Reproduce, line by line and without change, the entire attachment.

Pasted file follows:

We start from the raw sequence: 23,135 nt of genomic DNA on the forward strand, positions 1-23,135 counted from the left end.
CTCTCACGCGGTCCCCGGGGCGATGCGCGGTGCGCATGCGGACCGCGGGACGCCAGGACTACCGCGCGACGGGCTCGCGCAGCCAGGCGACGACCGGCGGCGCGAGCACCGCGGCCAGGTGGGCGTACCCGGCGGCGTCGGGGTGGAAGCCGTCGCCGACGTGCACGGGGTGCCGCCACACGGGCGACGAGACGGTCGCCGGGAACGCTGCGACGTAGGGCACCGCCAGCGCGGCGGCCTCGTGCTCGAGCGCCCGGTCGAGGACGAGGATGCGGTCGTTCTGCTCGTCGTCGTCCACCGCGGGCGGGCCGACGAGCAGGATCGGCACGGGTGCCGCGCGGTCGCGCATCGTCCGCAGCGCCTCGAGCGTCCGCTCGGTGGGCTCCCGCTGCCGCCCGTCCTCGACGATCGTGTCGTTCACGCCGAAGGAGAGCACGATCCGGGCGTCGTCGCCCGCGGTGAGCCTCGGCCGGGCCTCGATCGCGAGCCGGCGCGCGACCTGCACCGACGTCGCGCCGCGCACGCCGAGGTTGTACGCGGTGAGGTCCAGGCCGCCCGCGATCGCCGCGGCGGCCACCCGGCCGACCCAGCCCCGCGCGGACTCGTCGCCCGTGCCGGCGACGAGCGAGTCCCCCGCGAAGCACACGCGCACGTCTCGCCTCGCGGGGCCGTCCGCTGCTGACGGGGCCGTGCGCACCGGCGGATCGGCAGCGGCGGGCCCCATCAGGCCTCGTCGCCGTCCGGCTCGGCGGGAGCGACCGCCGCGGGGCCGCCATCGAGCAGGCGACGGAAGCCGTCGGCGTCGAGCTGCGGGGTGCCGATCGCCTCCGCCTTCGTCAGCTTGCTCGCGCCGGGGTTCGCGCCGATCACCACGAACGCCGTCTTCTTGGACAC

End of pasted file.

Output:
We start from the raw sequence: 23,135 nt of genomic DNA on the forward strand, positions 1-23,135 counted from the left end.
CTCTCACGCGGTCCCCGGGGCGATGCGCGGTGCGCATGCGGACCGCGGGACGCCAGGACTACCGCGCGACGGGCTCGCGCAGCCAGGCGACGACCGGCGGCGCGAGCACCGCGGCCAGGTGGGCGTACCCGGCGGCGTCGGGGTGGAAGCCGTCGCCGACGTGCACGGGGTGCCGCCACACGGGCGACGAGACGGTCGCCGGGAACGCTGCGACGTAGGGCACCGCCAGCGCGGCGGCCTCGTGCTCGAGCGCCCGGTCGAGGACGAGGATGCGGTCGTTCTGCTCGTCGTCGTCCACCGCGGGCGGGCCGACGAGCAGGATCGGCACGGGTGCCGCGCGGTCGCGCATCGTCCGCAGCGCCTCGAGCGTCCGCTCGGTGGGCTCCCGCTGCCGCCCGTCCTCGACGATCGTGTCGTTCACGCCGAAGGAGAGCACGATCCGGGCGTCGTCGCCCGCGGTGAGCCTCGGCCGGGCCTCGATCGCGAGCCGGCGCGCGACCTGCACCGACGTCGCGCCGCGCACGCCGAGGTTGTACGCGGTGAGGTCCAGGCCGCCCGCGATCGCCGCGGCGGCCACCCGGCCGACCCAGCCCCGCGCGGACTCGTCGCCCGTGCCGGCGACGAGCGAGTCCCCCGCGAAGCACACGCGCACGTCTCGCCTCGCGGGGCCGTCCGCTGCTGACGGGGCCGTGCGCACCGGCGGATCGGCAGCGGCGGGCCCCATCAGGCCTCGTCGCCGTCCGGCTCGGCGGGAGCGACCGCCGCGGGGCCGCCATCGAGCAGGCGACGGAAGCCGTCGGCGTCGAGCTGCGGGGTGCCGATCGCCTCCGCCTTCGTCAGCTTGCTCGCGCCGGGGTTCGCGCCGATCACCACGAACGCCGTCTTCTTGGACAC